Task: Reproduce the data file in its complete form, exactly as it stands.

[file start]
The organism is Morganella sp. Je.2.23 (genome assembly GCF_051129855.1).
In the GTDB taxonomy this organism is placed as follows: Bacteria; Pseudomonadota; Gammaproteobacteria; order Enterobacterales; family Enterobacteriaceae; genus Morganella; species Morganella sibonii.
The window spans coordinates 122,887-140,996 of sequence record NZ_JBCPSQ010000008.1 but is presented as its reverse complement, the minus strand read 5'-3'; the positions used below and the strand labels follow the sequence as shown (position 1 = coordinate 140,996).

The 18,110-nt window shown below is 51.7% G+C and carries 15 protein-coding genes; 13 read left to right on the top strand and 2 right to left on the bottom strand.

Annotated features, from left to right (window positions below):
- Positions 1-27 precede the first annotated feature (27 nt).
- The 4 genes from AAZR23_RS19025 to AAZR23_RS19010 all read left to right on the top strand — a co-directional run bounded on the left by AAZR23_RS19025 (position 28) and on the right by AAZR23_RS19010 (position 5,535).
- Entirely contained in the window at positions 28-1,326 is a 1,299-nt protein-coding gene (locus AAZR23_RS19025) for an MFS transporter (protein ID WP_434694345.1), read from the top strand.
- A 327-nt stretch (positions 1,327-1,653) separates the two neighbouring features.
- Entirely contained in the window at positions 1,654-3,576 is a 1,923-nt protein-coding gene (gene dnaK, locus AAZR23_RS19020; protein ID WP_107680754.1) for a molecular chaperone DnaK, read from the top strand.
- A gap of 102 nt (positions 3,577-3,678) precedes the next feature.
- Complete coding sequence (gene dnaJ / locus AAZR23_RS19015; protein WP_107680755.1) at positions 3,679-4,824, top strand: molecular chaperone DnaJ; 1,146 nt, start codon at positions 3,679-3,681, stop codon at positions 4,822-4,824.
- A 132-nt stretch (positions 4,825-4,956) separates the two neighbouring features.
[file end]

The organism is Morganella sp. Je.2.23 (genome assembly GCF_051129855.1).
In the GTDB taxonomy this organism is placed as follows: Bacteria; Pseudomonadota; Gammaproteobacteria; order Enterobacterales; family Enterobacteriaceae; genus Morganella; species Morganella sibonii.
The window spans coordinates 122,887-140,996 of sequence record NZ_JBCPSQ010000008.1 but is presented as its reverse complement, the minus strand read 5'-3'; the positions used below and the strand labels follow the sequence as shown (position 1 = coordinate 140,996).

The 18,110-nt window shown below is 51.7% G+C and carries 15 protein-coding genes; 13 read left to right on the top strand and 2 right to left on the bottom strand.

Annotated features, from left to right (window positions below):
- Positions 1-27 precede the first annotated feature (27 nt).
- The 4 genes from AAZR23_RS19025 to AAZR23_RS19010 all read left to right on the top strand — a co-directional run bounded on the left by AAZR23_RS19025 (position 28) and on the right by AAZR23_RS19010 (position 5,535).
- Entirely contained in the window at positions 28-1,326 is a 1,299-nt protein-coding gene (locus AAZR23_RS19025) for an MFS transporter (protein ID WP_434694345.1), read from the top strand.
- A 327-nt stretch (positions 1,327-1,653) separates the two neighbouring features.
- Entirely contained in the window at positions 1,654-3,576 is a 1,923-nt protein-coding gene (gene dnaK, locus AAZR23_RS19020; protein ID WP_107680754.1) for a molecular chaperone DnaK, read from the top strand.
- A gap of 102 nt (positions 3,577-3,678) precedes the next feature.
- Complete coding sequence (gene dnaJ / locus AAZR23_RS19015; protein WP_107680755.1) at positions 3,679-4,824, top strand: molecular chaperone DnaJ; 1,146 nt, start codon at positions 3,679-3,681, stop codon at positions 4,822-4,824.
- A 132-nt stretch (positions 4,825-4,956) separates the two neighbouring features.